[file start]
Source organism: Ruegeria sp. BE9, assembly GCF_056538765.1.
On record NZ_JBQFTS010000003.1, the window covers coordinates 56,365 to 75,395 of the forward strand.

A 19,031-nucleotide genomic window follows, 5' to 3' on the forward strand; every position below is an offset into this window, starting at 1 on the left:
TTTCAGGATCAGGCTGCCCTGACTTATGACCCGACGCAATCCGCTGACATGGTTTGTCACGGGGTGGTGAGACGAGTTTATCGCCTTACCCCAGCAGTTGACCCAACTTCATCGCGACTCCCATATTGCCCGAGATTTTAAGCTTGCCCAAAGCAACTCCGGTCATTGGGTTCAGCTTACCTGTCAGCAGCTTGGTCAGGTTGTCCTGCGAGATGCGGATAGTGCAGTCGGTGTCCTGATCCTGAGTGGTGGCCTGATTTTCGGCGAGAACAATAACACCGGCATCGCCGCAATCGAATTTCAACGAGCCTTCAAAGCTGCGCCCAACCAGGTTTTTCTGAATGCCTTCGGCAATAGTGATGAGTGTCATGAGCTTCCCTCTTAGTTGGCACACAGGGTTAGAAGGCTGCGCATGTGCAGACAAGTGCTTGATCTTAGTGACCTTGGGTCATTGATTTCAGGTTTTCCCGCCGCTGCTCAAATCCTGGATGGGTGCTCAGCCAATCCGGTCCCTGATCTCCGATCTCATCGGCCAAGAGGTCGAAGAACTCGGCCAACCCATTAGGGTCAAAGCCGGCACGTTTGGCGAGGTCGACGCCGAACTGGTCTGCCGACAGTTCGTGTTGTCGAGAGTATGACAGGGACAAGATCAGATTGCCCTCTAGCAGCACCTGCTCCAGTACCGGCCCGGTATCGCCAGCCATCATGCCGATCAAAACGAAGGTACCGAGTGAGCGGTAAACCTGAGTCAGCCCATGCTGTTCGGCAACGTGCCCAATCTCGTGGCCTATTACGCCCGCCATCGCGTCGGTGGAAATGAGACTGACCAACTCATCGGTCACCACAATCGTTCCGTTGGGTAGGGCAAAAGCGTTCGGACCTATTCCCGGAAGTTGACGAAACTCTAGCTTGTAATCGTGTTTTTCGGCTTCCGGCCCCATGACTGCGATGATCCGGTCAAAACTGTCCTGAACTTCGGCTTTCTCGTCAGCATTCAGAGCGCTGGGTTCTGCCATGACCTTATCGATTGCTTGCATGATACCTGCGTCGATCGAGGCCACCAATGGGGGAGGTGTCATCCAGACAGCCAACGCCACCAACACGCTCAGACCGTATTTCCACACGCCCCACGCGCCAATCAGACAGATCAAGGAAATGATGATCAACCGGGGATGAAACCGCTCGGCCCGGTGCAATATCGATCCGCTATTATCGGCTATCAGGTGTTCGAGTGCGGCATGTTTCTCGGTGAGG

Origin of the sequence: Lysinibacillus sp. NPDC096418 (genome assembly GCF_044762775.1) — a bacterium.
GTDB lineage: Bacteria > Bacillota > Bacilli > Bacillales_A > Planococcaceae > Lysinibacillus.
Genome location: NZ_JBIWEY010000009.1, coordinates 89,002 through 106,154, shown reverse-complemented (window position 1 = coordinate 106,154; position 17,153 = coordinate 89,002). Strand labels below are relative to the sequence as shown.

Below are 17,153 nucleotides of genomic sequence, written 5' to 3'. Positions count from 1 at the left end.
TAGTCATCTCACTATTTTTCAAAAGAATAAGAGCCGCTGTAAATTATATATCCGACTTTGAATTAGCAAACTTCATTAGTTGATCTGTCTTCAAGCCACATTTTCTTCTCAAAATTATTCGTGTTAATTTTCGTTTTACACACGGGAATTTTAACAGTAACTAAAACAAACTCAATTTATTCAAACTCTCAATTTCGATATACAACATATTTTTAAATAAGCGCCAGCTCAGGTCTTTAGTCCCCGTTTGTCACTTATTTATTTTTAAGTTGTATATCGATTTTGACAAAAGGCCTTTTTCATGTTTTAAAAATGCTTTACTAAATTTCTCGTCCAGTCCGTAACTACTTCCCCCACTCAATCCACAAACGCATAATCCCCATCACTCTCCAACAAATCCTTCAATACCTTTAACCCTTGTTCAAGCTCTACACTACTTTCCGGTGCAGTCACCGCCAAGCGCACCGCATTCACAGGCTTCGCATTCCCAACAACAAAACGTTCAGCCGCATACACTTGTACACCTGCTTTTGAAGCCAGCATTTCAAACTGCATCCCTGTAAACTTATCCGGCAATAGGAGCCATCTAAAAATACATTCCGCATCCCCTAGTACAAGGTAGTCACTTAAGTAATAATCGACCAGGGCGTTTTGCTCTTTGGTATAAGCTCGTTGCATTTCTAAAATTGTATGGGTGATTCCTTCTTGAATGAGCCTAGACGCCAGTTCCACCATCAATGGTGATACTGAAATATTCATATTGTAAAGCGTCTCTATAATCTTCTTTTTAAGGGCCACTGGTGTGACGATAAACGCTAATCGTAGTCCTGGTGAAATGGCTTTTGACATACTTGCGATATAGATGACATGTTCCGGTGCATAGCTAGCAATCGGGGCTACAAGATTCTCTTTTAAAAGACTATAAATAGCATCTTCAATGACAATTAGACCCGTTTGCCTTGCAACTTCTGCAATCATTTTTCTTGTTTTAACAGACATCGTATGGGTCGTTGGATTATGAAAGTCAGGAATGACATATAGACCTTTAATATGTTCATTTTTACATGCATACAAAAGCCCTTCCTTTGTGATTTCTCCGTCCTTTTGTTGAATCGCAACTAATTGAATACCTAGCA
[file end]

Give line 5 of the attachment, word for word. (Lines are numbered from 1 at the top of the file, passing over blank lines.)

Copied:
Origin of the sequence: Lysinibacillus sp. NPDC096418 (genome assembly GCF_044762775.1) — a bacterium.